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Hobby Lobby v. Sebelius raises thought-provoking questions about the meaning of religious liberty. Hobby Lobby is a closely-held family corporation owned by Evangelicals who believe life begins at conception. The HHS regulations for the Affordable Care Act require them as part of an employee health plan to provide three types of contraception that may induce abortion. The company already provides coverage for other required contraceptives but believes forcing it to offer those additional services violates the owners’ religious liberty.

Do such corporations have a right to religious freedom? Should the government be required to show that providing those three methods of contraception is a compelling government interest and that the provisions being challenged are the least restrictive of religious freedom available?

The case should cause us to think about what religious freedom means in our society and how we deal with it when it clashes with other putative rights.

Few Americans have a problem with individual liberties. Most people think we should be able to say what we want and believe what we want. Yet “belief” or “conscience” are not mentioned in the Bill of Rights. Religion is. What difference might that make?

Religion certainly implies personal belief, and world religions have for centuries examined deeply the role of individual conscience in morality. But religion also has a social dimension. What starts as personal experience doesn’t end there. People share their experiences. They come together to talk about them. They remember other people’s experiences from the past. And they act together based on those common beliefs.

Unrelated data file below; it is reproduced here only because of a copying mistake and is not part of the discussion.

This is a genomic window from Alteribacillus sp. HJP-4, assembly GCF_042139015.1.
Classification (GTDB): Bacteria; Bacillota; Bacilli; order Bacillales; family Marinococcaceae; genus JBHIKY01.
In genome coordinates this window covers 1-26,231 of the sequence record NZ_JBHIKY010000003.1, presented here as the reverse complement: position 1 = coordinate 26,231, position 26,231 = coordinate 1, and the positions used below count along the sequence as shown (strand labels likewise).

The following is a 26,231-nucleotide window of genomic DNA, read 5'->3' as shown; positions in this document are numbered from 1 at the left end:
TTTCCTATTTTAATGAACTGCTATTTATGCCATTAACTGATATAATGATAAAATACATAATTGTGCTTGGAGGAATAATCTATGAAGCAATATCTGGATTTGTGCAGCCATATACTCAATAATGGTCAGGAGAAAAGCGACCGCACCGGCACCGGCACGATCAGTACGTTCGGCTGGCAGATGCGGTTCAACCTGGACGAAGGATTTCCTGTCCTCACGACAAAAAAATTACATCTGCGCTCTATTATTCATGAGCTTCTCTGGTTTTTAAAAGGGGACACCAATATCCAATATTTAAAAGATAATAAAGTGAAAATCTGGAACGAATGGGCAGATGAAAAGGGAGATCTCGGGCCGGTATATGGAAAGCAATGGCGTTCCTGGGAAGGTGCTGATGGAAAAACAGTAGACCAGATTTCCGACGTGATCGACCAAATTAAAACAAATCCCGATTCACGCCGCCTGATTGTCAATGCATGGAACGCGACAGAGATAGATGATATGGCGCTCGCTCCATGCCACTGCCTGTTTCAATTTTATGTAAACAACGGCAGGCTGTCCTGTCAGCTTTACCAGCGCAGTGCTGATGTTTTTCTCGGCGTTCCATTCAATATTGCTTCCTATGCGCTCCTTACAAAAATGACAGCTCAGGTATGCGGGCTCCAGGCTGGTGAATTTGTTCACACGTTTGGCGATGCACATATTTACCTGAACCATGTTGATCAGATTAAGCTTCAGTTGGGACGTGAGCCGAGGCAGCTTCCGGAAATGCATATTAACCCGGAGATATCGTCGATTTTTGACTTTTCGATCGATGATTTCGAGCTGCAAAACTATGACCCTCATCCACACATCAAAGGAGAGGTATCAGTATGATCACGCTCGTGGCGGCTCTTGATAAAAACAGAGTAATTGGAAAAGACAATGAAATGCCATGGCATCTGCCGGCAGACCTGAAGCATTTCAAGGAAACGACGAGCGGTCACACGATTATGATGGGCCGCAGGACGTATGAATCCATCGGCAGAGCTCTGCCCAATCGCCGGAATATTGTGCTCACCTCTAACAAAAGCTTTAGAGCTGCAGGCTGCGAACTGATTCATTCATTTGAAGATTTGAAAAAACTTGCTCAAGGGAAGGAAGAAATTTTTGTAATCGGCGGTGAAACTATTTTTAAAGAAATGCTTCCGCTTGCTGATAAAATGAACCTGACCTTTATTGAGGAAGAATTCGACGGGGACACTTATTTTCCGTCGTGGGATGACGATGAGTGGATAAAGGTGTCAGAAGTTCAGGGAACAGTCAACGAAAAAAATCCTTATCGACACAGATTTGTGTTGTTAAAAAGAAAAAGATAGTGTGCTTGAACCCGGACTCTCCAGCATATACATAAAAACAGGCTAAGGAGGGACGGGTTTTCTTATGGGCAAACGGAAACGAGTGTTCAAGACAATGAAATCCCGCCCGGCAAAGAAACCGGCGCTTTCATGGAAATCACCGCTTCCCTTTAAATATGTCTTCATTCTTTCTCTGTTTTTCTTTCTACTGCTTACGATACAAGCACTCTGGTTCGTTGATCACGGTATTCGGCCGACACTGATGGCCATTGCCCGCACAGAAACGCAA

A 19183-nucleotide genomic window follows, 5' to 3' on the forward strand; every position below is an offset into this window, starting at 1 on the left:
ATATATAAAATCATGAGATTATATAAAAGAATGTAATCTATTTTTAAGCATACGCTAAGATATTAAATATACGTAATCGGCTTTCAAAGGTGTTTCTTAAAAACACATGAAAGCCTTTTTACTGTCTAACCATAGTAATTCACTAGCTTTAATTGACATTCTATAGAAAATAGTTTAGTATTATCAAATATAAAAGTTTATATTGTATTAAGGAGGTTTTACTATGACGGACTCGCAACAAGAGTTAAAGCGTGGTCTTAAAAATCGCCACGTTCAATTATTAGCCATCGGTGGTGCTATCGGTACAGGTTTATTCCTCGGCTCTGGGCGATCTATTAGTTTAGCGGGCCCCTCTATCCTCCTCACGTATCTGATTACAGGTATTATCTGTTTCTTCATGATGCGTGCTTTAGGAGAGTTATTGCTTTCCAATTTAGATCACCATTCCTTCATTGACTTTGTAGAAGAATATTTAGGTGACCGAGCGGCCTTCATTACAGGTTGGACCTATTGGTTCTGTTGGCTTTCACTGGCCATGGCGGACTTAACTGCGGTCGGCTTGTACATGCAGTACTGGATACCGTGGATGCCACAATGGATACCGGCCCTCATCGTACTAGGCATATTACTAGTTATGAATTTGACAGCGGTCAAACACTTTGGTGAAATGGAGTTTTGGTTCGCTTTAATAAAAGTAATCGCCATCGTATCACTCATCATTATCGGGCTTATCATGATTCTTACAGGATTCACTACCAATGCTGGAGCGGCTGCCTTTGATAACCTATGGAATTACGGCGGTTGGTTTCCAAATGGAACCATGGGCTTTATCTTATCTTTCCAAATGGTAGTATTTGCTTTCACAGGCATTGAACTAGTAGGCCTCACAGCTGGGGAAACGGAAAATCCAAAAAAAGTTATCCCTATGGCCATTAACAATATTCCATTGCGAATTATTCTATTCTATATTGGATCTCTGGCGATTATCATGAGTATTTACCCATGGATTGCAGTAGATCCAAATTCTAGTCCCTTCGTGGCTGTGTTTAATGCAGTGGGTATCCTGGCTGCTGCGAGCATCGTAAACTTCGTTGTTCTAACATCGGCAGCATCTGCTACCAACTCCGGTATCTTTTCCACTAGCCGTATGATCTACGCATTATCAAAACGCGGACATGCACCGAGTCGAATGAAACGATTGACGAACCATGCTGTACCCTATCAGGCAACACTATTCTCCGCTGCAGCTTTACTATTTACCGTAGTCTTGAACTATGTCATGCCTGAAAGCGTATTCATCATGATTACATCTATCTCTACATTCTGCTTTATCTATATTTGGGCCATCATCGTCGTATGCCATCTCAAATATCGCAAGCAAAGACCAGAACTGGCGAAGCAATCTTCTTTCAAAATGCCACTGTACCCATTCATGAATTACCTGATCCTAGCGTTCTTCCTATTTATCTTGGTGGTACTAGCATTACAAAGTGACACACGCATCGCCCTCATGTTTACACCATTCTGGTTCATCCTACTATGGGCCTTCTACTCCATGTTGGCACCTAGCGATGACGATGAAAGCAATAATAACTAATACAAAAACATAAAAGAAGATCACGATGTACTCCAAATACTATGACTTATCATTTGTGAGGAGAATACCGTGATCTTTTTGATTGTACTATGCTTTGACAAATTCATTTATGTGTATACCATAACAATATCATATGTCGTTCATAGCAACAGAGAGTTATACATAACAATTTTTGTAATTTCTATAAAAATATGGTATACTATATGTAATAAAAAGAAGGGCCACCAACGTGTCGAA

Religious belief compels action. I might think the Nationals will win the pennant this year, but I feel no compulsion to buy season tickets. If, however, I believe that God said, Thou shalt not lie, I am compelled both not to lie and to value truth. If society respects religious liberty, it allows religious persons to act according to their beliefs, corporately and individually, in private and in public.

Why privilege religion? If the owners of Hobby Lobby can get special treatment because of their religious beliefs, why can’t anyone with sincerely-held beliefs, religious or not?

The historic answer is because religion plays a unique role in society, and the state is merely recognizing the rights of religious institutions to exist and of persons to practice religion. It’s not granting those rights. It’s not like giving someone a driver’s license because the government judges she can drive well enough. In our system we hold that the state is not competent to decide what type of religion is acceptable. Its origin is independent of the state. The state acknowledges it may not interfere with religion, just as religious organizations acknowledge the state’s legitimacy to govern. Within that framework, the government may set some limits in service of its duty to uphold the common good.

History is full of examples of religions trying to control the state, and, much more commonly in the last three centuries, of the state insisting on controlling religion. Both have their roles and their respective spheres of influence. That this issue of what spaces they occupy is again being debated is not troubling, but rather a mark of robust civil society.

John Farina is an Associate Professor of Religious Studies at George Mason University.